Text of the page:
The Queensland government has issued nearly $18 million in fines to distracted drivers across the state in the first two months of cameras that catch out people using mobile phones and not wearing seatbelts in cars.
- Transport Minister Mark Bailey says the volume of fines is “pretty shocking”
- More cameras will be rolled out to secret locations
- Mr Bailey says he hopes the hefty fine will become a “necessary deterrent”
In November and December last year, 20,646 fines were handed out — 14,856 for people using their phones while driving and 5,760 for seatbelt offences.
Transport Minister Mark Bailey described the numbers as “pretty shocking” and has vowed to roll out even more of the cameras to unspecified locations.
“It is a bit horrifying because, for every single person there that’s looking at their mobile phone, if a child runs in front of them, something happens that they didn’t predict, they’re just not ready for, then there’s a tragedy about to happen,” he said.
The fine for just touching a mobile phone while driving is $1,033 and four demerit points.
Mr Bailey said the substantial fine was a necessary deterrent for drivers, with the state’s road toll already at 32 people.
“We are unashamed about the $1,000 fine for driving distracted, we know it’s exactly the same as driving drunk on the road, the same risk for people.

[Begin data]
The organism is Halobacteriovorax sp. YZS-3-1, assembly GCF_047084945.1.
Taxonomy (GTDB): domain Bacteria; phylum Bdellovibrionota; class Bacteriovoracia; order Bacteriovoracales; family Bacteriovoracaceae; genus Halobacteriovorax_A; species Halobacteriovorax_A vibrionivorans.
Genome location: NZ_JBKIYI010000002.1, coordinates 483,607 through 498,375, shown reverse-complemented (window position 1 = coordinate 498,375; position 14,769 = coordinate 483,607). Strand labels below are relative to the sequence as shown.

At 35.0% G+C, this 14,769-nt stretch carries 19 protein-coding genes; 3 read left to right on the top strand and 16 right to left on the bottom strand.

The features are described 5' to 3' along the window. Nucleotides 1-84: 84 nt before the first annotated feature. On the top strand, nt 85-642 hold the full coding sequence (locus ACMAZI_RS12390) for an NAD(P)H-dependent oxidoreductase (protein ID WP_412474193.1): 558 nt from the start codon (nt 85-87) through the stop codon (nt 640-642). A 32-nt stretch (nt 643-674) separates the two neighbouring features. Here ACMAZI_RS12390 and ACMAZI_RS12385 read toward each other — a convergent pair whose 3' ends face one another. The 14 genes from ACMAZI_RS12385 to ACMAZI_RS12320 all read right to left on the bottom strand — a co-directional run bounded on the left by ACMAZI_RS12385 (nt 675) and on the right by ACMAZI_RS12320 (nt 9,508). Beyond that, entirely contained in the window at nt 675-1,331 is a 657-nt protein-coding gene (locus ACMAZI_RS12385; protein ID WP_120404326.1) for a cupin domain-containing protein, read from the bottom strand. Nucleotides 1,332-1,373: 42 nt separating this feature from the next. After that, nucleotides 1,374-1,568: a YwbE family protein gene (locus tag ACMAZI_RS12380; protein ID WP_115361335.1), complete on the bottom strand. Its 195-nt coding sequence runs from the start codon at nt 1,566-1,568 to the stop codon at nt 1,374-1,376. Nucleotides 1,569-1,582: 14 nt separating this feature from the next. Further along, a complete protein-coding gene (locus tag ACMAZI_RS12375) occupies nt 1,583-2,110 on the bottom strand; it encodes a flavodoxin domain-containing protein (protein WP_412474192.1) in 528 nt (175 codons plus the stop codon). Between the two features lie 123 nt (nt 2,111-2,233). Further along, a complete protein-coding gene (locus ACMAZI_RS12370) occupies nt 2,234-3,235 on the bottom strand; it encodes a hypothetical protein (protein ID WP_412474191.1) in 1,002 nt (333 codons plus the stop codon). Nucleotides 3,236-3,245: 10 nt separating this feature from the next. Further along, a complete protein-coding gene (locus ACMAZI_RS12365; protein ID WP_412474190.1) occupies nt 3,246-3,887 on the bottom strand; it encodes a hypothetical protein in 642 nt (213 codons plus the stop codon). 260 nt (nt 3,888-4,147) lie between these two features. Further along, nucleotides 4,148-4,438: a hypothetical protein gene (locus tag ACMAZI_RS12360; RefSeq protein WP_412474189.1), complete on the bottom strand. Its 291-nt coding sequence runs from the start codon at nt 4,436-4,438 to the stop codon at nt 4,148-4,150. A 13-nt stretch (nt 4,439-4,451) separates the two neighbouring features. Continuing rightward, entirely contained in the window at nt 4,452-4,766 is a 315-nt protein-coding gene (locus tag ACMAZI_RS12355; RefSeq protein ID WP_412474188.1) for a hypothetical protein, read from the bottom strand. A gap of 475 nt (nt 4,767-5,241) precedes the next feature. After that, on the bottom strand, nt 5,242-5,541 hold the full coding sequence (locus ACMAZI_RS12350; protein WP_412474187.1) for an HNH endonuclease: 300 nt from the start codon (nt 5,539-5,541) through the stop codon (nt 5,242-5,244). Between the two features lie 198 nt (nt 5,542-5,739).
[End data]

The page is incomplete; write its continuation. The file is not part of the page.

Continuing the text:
“If they don’t get the message because they care about other people, then they’re going to get the message because it’s going to hurt the wallet and that’s what it’s designed to do.”
More cameras to come
The cameras are currently in use on roads with “bad crash records” but the government plans to change their locations frequently.
“This is like the random breath-testing of mobile phone distraction and seatbelt non-compliance because, wherever you go, at some point, you’re going to get this camera on you and if you’re doing the wrong thing, you’ll get caught.”
The government also plans to introduce more cameras over time.
“We’re not releasing how many cameras, but I can say quite openly, there will be a lot of cameras, adding to the numbers that we’ve got out there at the moment.”
Cameras will continue to be added to the network until the government is satisfied with the behaviour on Queensland roads.
Mr Bailey said people should also expect to see cameras in regional and rural Queensland.
“We see an unfortunate bias in the fatalities on our roads and [in] the hospitalisations, much more per capita in regional and rural areas.
“I think there’ll be a few people surprised at the kind of roads that they might find these camera units on because what we know is, unfortunately, there’s a much greater non-compliance in some areas in regional and rural Queensland.”
Mr Bailey said all fines collected by the cameras would be invested in road safety initiatives and education.
“The road safety messages have still got a fair way to go to make sure that we’ve got everybody doing the right thing.”